With winter quickly arriving in many places around the world, I’ve found myself spending a lot of time looking at cold, snowy pictures lately. There are so many beautiful images of winter but this particular image from Anne Schneidersmann stood out.
It’s one of those images that’s soft and peaceful but you can see just how much effort it took to capture it – you can feel the freezing temperature sneaking up on you. After coming back to the image a few times I reached out to Anne to hear about the story behind the lens. This is what she had to say.
Behind the Lens with Anne Schneidersmann
If there’s one thing you need to be as a landscape photographer, it’s flexible. Plans have a tendency to change on short notice and the weather is often to blame for that. Often, we need to change our plans due to bad conditions but this particular morning, it was quite opposite for Anne.
– I got up very early in the morning with the intention to drive to another location. However, looking out of my car I noticed this hut and the little canal leading to it in the dense fog.
– It was an extremely cold morning and the sky has a beautiful pink glow, which made this scene stand out. I immediately changed my plans, stopped next to the road and went outside to explore the scene in hope of a good perspective.
With the light quickly changing, Anne had to be quick in setting up her tripod in the deep snow to still catch the early-morning light.
– Because of this, and the fact that my fingers were freezing even though I had gloves, I forgot to change my aperture. Still, the image turned out nice with an aperture of f/5.6, so there wasn’t any real harm done.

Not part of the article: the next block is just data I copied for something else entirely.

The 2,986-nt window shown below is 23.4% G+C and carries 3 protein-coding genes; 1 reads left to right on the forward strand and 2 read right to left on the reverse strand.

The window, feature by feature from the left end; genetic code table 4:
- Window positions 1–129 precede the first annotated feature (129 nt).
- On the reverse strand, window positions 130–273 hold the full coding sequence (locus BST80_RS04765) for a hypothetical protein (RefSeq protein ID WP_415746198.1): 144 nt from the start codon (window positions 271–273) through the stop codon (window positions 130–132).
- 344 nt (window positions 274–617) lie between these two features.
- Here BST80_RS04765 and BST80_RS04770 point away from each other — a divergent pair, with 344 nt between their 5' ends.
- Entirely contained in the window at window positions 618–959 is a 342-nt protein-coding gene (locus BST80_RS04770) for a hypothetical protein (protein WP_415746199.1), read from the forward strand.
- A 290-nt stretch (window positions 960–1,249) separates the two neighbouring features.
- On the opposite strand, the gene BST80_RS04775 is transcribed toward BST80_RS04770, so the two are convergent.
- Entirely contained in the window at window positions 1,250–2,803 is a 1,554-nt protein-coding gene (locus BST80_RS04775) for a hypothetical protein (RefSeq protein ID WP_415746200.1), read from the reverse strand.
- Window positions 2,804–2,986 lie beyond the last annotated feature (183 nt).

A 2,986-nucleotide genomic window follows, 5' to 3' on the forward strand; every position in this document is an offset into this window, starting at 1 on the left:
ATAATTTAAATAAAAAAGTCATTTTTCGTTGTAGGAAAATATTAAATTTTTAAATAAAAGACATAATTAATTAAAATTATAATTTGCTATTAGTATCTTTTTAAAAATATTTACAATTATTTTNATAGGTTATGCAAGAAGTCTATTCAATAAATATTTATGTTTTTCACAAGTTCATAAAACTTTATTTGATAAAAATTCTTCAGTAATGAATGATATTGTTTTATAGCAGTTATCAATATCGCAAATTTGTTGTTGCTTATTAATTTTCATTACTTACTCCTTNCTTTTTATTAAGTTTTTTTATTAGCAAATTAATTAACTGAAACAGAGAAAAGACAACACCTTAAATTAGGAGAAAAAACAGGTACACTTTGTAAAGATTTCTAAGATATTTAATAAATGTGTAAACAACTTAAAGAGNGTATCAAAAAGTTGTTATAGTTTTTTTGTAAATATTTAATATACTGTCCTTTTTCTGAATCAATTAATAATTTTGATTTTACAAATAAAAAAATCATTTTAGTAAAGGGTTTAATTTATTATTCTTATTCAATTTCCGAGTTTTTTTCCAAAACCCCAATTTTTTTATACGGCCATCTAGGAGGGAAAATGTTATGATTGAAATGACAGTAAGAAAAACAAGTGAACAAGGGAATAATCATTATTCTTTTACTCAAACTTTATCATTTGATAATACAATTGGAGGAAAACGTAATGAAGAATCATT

After capturing the images she needed, Anne was ready to pack up her gear and head back to the car to get warm again. However, there was one issue…
– When I was done with the shot I realized that my tripod was frozen to the ground. I had a hard time lifting it up again and standing in the deep snow certainly didn’t make it any easier.
In this day and age, it’s quite normal to spend a lot of time manipulating images in a photo-editing program. This was not the case with this beautiful image from Anne.
– The main work was to reduce the dense fog and to lower the noise that was caused by it. I also wanted to reduce the heavy blue tint to give the image a softer feel. I did all of this by making a few adjustments in Adobe Lightroom.
– At the end, I retouched the open snow edge along the canal because I felt that the image looked better without the gap.
Winter Photography Tips & Tricks
Are you prepared for winter? Are you ready to capture the beauty of this season? Here are a few articles to make sure you are:
- How to Capture Beautiful Winter Pictures
- My Favorite Gloves for Landscape Photography
- Landscape Photography in Arctic Norway
- How to Photograph Northern Lights